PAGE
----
While studying how a polarity axis is established in a Cdk1-dependent fashion, we uncovered a novel endocytosis-based cortical corralling mechanism. We found that during polarity establishment, Cdk1 activates Cdc42, resulting in the reorganization of endo- and exocytic membrane trafficking domains from a non-polarized to polarized state (see Figure 1). Evanescent-field imaging was used to demonstrate that endocytic vesicles surround a central zone of exocytosis, corralling the exocytic zone into a vertex that establishes a polarity axis during the ensuing cell cycle. Moreover, we found that the rate of individual endocytic events changed during polarity establishment, increasing in frequency at the site of polarization. Consistent with endocytic corralling providing a positive contribution to polarity establishment, endocytic mutants displayed weakened polarity axes that often became unfocussed. These results were reproduced using a novel mathematical model that we developed. In the model, polarity was established and maintained via membrane trafficking-mediated delivery and removal of Cdc42. This work was published in the Journal of Cell Biology.
We next set out to understand what proteins are required for the bull's eye-like organization of endo- and exocytic trafficking domains. We performed a quantitative imaging-based screen of 400 candidate mutants that identified critical components required for the apposition of endo- and exocytic compartments during cell polarization. Moreover, we developed photo-conversion methods to track and quantitate the dynamics of exocytic vesicles in wild type and mutant cells. Using these methods, we are now able to follow more than a thousand vesicles per cell, providing powerful quantitative insight into vesicle trafficking dynamics. A manuscript describing this work is currently submitted.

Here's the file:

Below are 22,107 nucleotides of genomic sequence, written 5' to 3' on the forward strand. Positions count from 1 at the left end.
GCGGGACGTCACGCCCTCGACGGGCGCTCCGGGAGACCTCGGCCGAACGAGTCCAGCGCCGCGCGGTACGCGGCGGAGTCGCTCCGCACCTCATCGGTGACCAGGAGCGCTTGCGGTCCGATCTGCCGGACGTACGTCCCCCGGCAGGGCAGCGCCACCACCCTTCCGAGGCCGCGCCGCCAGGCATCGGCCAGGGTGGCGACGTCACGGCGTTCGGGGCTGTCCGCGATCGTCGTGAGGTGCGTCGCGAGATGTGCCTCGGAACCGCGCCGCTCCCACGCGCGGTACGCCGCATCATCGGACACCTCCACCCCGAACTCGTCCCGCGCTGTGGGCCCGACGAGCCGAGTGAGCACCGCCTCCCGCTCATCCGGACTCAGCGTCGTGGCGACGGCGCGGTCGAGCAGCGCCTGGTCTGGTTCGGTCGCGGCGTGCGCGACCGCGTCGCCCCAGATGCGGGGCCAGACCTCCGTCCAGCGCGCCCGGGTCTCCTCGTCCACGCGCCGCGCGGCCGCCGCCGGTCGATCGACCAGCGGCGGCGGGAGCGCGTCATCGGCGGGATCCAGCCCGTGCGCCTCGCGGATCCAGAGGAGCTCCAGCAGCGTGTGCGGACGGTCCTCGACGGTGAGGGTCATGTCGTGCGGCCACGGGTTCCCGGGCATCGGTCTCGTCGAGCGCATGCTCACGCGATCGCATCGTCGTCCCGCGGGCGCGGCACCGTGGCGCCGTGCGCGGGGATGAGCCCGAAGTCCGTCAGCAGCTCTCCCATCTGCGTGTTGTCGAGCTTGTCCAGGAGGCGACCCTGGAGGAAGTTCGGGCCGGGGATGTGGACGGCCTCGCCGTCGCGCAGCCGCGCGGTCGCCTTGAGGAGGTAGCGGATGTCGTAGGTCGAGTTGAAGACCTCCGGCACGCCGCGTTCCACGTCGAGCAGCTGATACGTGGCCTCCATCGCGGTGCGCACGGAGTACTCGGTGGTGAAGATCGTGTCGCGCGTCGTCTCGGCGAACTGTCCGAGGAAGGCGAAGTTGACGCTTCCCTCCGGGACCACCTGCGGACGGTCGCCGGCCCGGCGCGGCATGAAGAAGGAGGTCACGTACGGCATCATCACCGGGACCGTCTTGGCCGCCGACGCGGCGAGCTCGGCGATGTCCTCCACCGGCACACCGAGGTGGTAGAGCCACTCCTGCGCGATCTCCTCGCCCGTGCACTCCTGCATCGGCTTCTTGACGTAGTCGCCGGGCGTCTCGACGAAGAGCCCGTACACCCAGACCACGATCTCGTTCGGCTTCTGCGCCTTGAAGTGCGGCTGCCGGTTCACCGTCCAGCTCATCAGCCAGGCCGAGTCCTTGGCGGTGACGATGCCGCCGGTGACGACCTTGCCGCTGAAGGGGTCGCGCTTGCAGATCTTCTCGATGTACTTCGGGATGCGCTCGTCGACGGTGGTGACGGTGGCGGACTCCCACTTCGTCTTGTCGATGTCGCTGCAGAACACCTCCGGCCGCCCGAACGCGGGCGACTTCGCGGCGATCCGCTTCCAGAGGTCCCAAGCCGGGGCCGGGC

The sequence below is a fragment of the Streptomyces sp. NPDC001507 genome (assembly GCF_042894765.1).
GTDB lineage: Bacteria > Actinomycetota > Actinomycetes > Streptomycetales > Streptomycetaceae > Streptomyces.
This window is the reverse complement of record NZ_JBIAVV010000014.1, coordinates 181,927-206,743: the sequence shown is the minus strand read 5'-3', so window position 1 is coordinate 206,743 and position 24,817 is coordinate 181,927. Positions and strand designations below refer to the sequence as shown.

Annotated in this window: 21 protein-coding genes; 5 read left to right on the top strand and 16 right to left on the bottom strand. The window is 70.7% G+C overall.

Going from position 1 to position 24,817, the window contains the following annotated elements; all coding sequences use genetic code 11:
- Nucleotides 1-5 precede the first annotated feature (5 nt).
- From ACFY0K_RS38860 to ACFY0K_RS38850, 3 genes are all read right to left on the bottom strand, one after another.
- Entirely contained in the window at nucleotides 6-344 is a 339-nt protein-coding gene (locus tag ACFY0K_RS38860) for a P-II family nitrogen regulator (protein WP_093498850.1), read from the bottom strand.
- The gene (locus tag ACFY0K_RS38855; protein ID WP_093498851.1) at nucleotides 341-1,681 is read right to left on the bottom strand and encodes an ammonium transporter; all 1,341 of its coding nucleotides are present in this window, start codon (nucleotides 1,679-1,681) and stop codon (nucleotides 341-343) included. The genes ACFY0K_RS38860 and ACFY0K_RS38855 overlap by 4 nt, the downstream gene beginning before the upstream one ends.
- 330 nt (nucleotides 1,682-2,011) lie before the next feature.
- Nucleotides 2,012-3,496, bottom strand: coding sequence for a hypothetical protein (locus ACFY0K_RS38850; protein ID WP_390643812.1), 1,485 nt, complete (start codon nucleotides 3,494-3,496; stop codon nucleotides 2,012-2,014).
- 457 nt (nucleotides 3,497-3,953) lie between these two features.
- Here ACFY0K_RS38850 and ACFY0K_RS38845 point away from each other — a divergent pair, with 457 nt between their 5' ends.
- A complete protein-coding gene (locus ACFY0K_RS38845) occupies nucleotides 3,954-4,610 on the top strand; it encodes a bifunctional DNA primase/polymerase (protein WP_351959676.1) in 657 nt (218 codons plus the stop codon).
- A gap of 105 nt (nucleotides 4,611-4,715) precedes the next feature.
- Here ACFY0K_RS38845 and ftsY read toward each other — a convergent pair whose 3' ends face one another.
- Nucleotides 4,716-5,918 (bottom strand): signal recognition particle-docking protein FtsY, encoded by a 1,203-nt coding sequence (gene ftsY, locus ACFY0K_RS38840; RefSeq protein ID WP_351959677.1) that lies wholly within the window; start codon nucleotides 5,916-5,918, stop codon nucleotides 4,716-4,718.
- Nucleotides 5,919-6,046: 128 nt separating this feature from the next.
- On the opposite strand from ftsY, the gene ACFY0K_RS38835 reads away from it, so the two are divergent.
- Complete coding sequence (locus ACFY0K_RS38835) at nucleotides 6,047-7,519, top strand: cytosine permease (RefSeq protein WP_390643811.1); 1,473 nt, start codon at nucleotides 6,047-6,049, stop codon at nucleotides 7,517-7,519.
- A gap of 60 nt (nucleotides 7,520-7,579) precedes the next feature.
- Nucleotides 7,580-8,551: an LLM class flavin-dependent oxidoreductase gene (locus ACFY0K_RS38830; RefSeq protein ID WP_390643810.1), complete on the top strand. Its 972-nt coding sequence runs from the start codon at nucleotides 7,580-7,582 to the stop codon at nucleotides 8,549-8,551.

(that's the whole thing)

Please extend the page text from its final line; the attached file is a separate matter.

2) The molecular mechanisms by which Cdk1 activates Cdc42 to initiate and maintain polarized growth.
Having purified full-length Cdc42 GTPase module components from bacteria, we verified that the recombinant GEF, GAP and scaffold proteins were folded. We then purified active G1-cyclin Cdk1 and the p21 Activated Kinase (Pak) Cla4 and used the GTPase components for in vitro kinase assays. We have been able to quantitatively phosphorylate the GEF and then test how phosphorylation affects its affinity for the scaffold. These experiments identified a mechanism whereby the scaffold in the GTPase module greatly increases the rate at which the GEF is phosphorylated by both Cdk1 and PAK. Preliminary results indicate that this phosphorylation alters the affinity of the GEF-scaffold interaction. Consistent with this data, we have obtained evidence by single protein tracking that both the scaffold and PAK are required for the normal dynamics of Cdc42 in vivo. When completed, this work will be submitted for publication.
In conclusion, the project identified a new role for Cdk1 in the control of membrane trafficking. In addition, we discovered a novel corralling mechanism by which endocytic activity focuses exocytosis, establishing a polarity axis during the cell cycle. Our identification of mutants that disrupt this cell cycle-dependent membrane trafficking organization will shed further light on the links between the cell cycle, polarity and cell growth.

http://www.iecb.u-bordeaux.fr/teams/MCCUSKER/McCuskerlab/Welcome.html